Mark Cavendish completed stage 14 of the Tour de France 17 minutes behind the stage winner, making the most of a quiet day before his mind turns to stage wins again on Sunday
Sunday’s stage — and the race finale on the Champs Elysees in Paris – are the remaining opportunities for sprinters wanting to stamp their authority on the 102nd edition.
Cavendish placed well ahead of his pure sprint rivals in Friday’s searing hot and undulating 13th stage, finishing 58 seconds in arrears of winner Greg Van Avermaet (BMC) compared to Andre Greipel’s 12 minute and 10 second deficit. Green jersey favourite Peter Sagan (Tinkoff-Saxo) finished second on the stage.
Cavendish typically improves throughout a Grand Tour, but some pundits speculated that Friday’s effort could prove detrimental come Sunday’s 183km run from Mende to Valence.
“[Today] is a day off as much as you can say it’s a day off in the Tour,” Etixx-Quick-Step sports director Rolf Aldag said at the stage 14 start in Rodez. “Cavendish has today to save a little bit, and tomorrow will be I think that one day effort that he has to put in.”
The undulating 15th stage features three categorised climbs before the halfway point and a fourth and final category two (7.9km at 5.8 per cent) some 60km from the finish, which could impact on the race.
“Of course there’s no guarantee we can get over that climb,” Aldag said. “There will be a big question mark as to how the race situation is until then.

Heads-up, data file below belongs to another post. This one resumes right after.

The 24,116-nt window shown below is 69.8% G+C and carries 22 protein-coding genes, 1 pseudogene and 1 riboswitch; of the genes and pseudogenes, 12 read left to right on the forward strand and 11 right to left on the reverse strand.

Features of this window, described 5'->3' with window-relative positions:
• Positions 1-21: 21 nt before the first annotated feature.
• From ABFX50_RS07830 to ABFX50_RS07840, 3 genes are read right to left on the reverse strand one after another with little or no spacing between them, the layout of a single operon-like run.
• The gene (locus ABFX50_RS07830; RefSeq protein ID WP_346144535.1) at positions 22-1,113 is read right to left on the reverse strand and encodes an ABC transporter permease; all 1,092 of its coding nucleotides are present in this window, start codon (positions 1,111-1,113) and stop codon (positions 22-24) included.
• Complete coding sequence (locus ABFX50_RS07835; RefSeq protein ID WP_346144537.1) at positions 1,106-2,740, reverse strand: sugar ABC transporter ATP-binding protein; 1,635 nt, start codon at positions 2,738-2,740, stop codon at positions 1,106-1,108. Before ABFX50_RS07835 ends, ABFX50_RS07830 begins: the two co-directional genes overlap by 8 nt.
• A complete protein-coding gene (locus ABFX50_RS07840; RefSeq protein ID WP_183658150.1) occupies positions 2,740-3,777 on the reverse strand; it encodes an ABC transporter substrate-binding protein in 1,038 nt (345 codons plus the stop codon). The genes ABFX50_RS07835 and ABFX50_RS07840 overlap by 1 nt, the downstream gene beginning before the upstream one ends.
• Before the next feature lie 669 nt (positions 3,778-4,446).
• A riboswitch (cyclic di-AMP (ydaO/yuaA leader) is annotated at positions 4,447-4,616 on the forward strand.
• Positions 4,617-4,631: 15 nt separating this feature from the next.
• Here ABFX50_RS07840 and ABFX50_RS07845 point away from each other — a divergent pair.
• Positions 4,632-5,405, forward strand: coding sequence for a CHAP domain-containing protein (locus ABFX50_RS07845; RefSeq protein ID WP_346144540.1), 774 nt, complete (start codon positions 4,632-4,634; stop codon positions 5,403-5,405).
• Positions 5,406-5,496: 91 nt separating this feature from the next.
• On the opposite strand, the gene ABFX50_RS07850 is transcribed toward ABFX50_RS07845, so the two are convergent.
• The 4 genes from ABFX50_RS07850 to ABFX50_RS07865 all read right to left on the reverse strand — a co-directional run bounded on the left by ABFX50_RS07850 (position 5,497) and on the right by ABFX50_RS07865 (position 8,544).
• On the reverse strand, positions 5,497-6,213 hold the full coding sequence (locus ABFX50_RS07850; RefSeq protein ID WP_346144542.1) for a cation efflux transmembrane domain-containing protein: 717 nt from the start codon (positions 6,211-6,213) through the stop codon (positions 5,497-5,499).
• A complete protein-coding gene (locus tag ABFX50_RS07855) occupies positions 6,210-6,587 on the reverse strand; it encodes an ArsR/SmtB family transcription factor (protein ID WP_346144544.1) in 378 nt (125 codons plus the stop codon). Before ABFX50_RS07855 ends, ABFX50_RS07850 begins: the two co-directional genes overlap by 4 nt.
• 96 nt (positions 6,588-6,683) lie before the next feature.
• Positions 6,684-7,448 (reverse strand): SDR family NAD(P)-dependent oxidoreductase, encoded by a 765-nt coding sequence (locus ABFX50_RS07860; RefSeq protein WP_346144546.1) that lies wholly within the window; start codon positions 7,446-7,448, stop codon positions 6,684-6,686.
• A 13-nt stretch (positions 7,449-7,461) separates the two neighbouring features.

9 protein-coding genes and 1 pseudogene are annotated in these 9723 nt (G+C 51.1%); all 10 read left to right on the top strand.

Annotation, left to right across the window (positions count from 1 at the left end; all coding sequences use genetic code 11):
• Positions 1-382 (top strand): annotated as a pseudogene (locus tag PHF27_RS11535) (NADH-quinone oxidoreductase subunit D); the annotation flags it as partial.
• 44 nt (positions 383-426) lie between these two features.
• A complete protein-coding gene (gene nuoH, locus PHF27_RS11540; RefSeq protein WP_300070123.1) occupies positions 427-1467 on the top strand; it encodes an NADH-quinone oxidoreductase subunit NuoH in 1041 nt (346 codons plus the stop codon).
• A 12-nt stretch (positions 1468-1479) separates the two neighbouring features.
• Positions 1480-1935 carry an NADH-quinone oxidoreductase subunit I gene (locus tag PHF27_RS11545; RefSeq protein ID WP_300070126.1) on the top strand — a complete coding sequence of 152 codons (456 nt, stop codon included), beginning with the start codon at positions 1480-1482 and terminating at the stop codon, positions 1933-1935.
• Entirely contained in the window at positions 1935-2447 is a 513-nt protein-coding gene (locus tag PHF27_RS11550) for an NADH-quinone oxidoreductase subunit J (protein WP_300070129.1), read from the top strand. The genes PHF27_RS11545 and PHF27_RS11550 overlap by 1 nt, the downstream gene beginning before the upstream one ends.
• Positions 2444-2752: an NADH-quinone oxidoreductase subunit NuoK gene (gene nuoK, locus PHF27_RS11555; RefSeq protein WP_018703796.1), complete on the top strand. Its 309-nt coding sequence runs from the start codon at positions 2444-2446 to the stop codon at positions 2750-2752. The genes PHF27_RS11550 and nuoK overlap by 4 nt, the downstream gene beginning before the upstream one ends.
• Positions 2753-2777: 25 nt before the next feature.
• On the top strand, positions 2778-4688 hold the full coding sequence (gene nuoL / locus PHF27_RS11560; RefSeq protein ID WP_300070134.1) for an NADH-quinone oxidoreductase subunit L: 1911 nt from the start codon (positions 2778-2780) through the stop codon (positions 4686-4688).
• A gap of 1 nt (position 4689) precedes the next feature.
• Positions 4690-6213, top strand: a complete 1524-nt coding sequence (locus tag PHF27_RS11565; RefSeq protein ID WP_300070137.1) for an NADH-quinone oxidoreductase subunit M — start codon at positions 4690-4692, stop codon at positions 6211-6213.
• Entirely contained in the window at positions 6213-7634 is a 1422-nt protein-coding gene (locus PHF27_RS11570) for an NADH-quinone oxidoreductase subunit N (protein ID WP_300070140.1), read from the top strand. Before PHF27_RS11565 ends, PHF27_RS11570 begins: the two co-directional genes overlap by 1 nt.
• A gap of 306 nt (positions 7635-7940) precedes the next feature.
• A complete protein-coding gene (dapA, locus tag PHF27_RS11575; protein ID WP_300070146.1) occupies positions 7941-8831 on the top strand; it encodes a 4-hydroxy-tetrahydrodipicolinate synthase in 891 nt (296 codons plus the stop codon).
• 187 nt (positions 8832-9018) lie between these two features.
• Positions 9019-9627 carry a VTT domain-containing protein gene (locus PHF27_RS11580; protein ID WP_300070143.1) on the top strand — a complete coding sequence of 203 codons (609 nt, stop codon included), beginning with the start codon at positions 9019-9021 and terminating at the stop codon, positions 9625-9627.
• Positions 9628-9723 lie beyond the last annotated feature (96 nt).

“If you have 15 guys in front at four minutes it makes no sense for us to go to the front and chase; if there is a combined interest from the sprinters from Lotto, from us, from Giant, then it makes sense to try and control the race. We would love to give Cav that chance to give it a try and get over the climb.
“The interest of Tinkoff and Alpecin might be to unload Cav on that secondary climb and go to the finish, so it’s tricky, but it’s also interesting how you handle it tactically.”
Cavendish has added one victory to his now career 26-stage haul at this year’s race after a sluggish start where Greipel has twice prospered.
The former world champion has attempted to make the most of any opportunities, as his performance during the difficult stage 13 showed.
“We thought we would give it a try because we knew he’d won something similar, not exactly the same but something similar in the past, and there are not too many chances,” Aldag said.
“He got himself into a good position. He was thinking very clearly and analysing the situation,” he continued. “He just lost the wheels of [Michal] Golas and [Zdenek] Stybar on that right bend 700m from the finish and then he pedalled up really, really easy.”
The 2011 maillot vert champion Cavendish is currently fourth overall in the points classification behind Sagan (Tinkoff-Saxo), Greipel (Lotto Soudal) and John Degenkolb (Giant-Alpecin).
Sagan’s looks almost certain to secure his fourth consecutive green jersey with seven days of racing remaining.
“If it turns out to be close in the end then he [Sagan] gets himself over two HC climbs and sprints for the intermediate – that’s how he can always put points in between him and Greipel,” Aldag said. “Andre obviously is having a brave fight about the green jersey but I think now it’s going to be super tough for him to get it back.”